Five Questions With: Sevaun Palvetzian, President and CEO, UNICEF Canada
She encourages us all to invest in our curiosity
Sevaun Palvetzian is the President and CEO of UNICEF Canada, the world’s leading humanitarian organization committed to helping children around the world reach their full potential. As a widely respected leader, Sevaun has built and led high-performing teams in the corporate, public, and non-governmental sectors. Prior to UNICEF Canada effective, Sevaun was a Senior Fellow at the Munk Centre of Global Affairs and Public Policy and executive advisor to organizations in both Canada and the U.S. on ESG (Environmental, Social, Governance) and its related impact on organizational strategy. Previously, Sevaun served as Chief Communications Officer at Rogers, a leading Canadian technology and media company. There, she led communications, ESG, and corporate responsibility across the company’s multiple business lines including wireless, cable, business services, TV, radio and sports.
Before joining Rogers, Sevaun was CEO of CivicAction, a prominent Canadian not-for-profit that boosts civic engagement and addresses critical urban issues by identifying and unlocking the collective impact of all people and sectors. Additionally, she held a series of leadership roles over the course of a decade with the Ontario Government including launching a strategy to attract future generations of leaders which included the award-winning Learn and Work Program to re-engage youth from priority communities. As an active member of the community, Sevaun has served as an advisory member to several orders of government and as a director on boards like Waterfront Toronto, NEXT Canada, NPower Canada, and the Ivey Business School Leadership Council.
What motivated you to pursue a leadership role at UNICEF Canada, and what contributions do you hope to make during your tenure as President and CEO?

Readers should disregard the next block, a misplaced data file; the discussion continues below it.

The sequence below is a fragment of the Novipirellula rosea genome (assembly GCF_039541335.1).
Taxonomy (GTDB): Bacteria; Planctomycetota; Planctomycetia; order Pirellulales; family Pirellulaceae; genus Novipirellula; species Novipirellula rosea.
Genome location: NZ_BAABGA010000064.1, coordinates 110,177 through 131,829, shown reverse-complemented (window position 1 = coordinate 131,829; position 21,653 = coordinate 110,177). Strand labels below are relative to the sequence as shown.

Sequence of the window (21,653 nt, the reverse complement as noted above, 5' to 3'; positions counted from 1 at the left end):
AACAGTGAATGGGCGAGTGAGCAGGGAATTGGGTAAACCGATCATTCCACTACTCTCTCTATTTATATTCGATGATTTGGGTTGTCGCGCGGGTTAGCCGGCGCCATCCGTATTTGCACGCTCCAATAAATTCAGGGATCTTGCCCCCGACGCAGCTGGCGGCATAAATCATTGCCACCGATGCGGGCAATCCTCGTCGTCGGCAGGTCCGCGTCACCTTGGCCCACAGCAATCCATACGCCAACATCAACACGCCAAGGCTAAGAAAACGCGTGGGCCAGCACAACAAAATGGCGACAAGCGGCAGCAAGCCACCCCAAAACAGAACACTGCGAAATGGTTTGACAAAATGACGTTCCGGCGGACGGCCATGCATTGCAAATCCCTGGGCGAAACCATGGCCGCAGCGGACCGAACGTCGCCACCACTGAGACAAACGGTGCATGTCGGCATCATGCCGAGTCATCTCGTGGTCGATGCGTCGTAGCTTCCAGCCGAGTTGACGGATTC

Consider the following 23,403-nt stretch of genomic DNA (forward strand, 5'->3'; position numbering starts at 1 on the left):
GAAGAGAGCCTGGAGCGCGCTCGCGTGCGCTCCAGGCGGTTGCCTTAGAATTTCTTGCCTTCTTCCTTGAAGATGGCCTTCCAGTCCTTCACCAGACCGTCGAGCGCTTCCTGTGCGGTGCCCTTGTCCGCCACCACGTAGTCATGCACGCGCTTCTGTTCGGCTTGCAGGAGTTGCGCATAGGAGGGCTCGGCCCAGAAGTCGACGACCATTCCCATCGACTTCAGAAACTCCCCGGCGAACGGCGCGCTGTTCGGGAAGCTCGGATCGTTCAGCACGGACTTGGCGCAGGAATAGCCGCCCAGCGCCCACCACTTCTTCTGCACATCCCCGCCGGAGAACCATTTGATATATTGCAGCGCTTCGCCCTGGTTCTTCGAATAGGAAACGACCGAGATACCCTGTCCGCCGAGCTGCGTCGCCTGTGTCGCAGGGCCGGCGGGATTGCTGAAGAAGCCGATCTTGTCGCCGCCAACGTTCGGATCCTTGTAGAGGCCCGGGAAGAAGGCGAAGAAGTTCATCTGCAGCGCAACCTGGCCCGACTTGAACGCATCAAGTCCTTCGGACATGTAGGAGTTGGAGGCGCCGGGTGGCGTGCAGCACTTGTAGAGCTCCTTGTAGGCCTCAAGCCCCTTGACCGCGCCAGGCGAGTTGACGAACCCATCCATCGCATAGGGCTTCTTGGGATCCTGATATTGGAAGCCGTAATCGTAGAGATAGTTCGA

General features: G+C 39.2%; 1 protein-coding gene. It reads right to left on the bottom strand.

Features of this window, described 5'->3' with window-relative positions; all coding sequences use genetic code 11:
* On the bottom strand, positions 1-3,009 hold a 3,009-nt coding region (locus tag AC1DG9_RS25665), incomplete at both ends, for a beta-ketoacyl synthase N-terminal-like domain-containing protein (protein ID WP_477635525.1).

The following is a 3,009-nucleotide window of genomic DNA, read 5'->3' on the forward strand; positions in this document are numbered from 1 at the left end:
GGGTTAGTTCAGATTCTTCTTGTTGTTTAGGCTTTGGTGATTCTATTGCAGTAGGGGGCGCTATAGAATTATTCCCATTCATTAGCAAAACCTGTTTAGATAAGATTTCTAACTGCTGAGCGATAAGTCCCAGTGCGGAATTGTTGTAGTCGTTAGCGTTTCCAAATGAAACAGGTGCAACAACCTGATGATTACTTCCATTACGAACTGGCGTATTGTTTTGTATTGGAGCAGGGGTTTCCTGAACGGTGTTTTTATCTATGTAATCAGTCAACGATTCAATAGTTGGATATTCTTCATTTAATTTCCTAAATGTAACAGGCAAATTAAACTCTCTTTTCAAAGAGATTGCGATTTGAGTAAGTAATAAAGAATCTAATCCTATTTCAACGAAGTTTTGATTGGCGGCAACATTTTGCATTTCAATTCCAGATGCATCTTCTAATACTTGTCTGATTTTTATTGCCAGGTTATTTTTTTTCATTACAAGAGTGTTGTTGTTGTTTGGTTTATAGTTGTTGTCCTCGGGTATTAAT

Growing up, there was one organization that shaped how I thought about the world more than almost any other: UNICEF.
UNICEF had a seat at our dinner table as my parents described how the work under the humanitarian tents helped the world’s children who faced the most unimaginable circumstances. It was with us on Halloween night with the orange donation boxes around our costumed necks. UNICEF was in our classrooms bringing stories and context around geopolitics, history, and children’s rights. As a professional, I read UNICEF Canada’s Report Card each year to understand the state of child and youth well-being here at home.
My entire life, UNICEF has been a lens through which I learned about and saw the world. Today, as we watch the geopolitical table being reset, conflicts increasing in frequency, severity and duration, and climate change creating an unprecedented need for children, I can’t imagine a more important role at a more important time.
Throughout your career, you have taken on leadership roles that share common elements of community engagement, social impact, and strategic planning. What excites you about the synergies and connections between these aspects of the work you are engaged in?
I’m attracted to organizations that play an outsized role in positively shaping society; those working hard to tackle complex problems with a suite of partners. Being at the nexus of that kind of work is both fascinating and fulfilling to me.
A couple of generations ago, “impact” was defined largely through the purview and actions of the community-serving sectors and public service. That’s not the case today. Here in Canada, impact is increasingly a team sport. That includes a growing, engaged corporate sector that is doing more and more to push the levers they have unique access to, to tackle intractable social, inequity or environmental problems. Seeing the growth of ESG (Environmental, Social and Governance) work in recent years is a key proof point of that.
The collective, collaborative effort from government, non-governmental organizations (NGOs), companies, and international organizations is not only the more interesting way to realize impact — it’s the only practical way to deliver it. None of us have the privilege of inaction as we face more complicated challenges than any generation before us.
As you progressed in your career, what leadership skills did you focus on developing, and how did these skills contribute to your success?